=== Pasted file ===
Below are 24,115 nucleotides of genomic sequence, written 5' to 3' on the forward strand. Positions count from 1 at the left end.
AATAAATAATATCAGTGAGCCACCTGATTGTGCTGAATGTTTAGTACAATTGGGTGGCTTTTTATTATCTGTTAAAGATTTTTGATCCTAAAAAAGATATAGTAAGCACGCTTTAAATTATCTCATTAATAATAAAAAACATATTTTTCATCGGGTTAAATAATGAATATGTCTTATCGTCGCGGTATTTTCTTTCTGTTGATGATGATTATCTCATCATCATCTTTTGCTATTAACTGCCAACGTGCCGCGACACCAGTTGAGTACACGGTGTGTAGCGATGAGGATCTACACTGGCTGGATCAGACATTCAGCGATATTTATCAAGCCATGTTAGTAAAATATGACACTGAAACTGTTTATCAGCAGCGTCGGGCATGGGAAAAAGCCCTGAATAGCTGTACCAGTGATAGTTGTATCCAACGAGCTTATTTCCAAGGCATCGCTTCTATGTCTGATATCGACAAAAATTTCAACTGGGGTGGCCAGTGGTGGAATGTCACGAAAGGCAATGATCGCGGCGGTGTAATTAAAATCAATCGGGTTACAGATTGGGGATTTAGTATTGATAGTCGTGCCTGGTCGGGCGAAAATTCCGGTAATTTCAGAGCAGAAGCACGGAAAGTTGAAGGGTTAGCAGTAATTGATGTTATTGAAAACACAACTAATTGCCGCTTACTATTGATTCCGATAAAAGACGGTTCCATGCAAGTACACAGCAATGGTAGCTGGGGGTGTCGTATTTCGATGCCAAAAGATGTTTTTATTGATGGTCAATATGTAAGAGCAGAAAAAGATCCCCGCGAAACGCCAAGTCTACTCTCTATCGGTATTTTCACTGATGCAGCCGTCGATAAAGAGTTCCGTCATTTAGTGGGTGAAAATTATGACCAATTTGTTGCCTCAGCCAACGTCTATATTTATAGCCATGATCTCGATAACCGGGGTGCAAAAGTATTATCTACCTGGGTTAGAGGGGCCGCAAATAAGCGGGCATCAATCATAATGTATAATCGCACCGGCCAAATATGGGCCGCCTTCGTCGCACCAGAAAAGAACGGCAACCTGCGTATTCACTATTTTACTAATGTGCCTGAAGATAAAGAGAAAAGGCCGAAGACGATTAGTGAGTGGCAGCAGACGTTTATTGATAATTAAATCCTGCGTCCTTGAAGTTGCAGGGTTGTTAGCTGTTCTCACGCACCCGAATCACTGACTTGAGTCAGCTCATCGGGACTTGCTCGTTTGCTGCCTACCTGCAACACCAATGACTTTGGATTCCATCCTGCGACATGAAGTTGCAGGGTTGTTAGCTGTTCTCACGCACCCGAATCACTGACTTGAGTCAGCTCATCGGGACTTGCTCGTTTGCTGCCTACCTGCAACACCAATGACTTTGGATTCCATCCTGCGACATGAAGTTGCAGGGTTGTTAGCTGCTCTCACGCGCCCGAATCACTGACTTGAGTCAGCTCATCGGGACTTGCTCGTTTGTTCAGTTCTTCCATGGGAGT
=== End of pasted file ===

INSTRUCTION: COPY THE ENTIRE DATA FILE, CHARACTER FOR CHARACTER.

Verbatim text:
Below are 24,115 nucleotides of genomic sequence, written 5' to 3' on the forward strand. Positions count from 1 at the left end.
AATAAATAATATCAGTGAGCCACCTGATTGTGCTGAATGTTTAGTACAATTGGGTGGCTTTTTATTATCTGTTAAAGATTTTTGATCCTAAAAAAGATATAGTAAGCACGCTTTAAATTATCTCATTAATAATAAAAAACATATTTTTCATCGGGTTAAATAATGAATATGTCTTATCGTCGCGGTATTTTCTTTCTGTTGATGATGATTATCTCATCATCATCTTTTGCTATTAACTGCCAACGTGCCGCGACACCAGTTGAGTACACGGTGTGTAGCGATGAGGATCTACACTGGCTGGATCAGACATTCAGCGATATTTATCAAGCCATGTTAGTAAAATATGACACTGAAACTGTTTATCAGCAGCGTCGGGCATGGGAAAAAGCCCTGAATAGCTGTACCAGTGATAGTTGTATCCAACGAGCTTATTTCCAAGGCATCGCTTCTATGTCTGATATCGACAAAAATTTCAACTGGGGTGGCCAGTGGTGGAATGTCACGAAAGGCAATGATCGCGGCGGTGTAATTAAAATCAATCGGGTTACAGATTGGGGATTTAGTATTGATAGTCGTGCCTGGTCGGGCGAAAATTCCGGTAATTTCAGAGCAGAAGCACGGAAAGTTGAAGGGTTAGCAGTAATTGATGTTATTGAAAACACAACTAATTGCCGCTTACTATTGATTCCGATAAAAGACGGTTCCATGCAAGTACACAGCAATGGTAGCTGGGGGTGTCGTATTTCGATGCCAAAAGATGTTTTTATTGATGGTCAATATGTAAGAGCAGAAAAAGATCCCCGCGAAACGCCAAGTCTACTCTCTATCGGTATTTTCACTGATGCAGCCGTCGATAAAGAGTTCCGTCATTTAGTGGGTGAAAATTATGACCAATTTGTTGCCTCAGCCAACGTCTATATTTATAGCCATGATCTCGATAACCGGGGTGCAAAAGTATTATCTACCTGGGTTAGAGGGGCCGCAAATAAGCGGGCATCAATCATAATGTATAATCGCACCGGCCAAATATGGGCCGCCTTCGTCGCACCAGAAAAGAACGGCAACCTGCGTATTCACTATTTTACTAATGTGCCTGAAGATAAAGAGAAAAGGCCGAAGACGATTAGTGAGTGGCAGCAGACGTTTATTGATAATTAAATCCTGCGTCCTTGAAGTTGCAGGGTTGTTAGCTGTTCTCACGCACCCGAATCACTGACTTGAGTCAGCTCATCGGGACTTGCTCGTTTGCTGCCTACCTGCAACACCAATGACTTTGGATTCCATCCTGCGACATGAAGTTGCAGGGTTGTTAGCTGTTCTCACGCACCCGAATCACTGACTTGAGTCAGCTCATCGGGACTTGCTCGTTTGCTGCCTACCTGCAACACCAATGACTTTGGATTCCATCCTGCGACATGAAGTTGCAGGGTTGTTAGCTGCTCTCACGCGCCCGAATCACTGACTTGAGTCAGCTCATCGGGACTTGCTCGTTTGTTCAGTTCTTCCATGGGAGT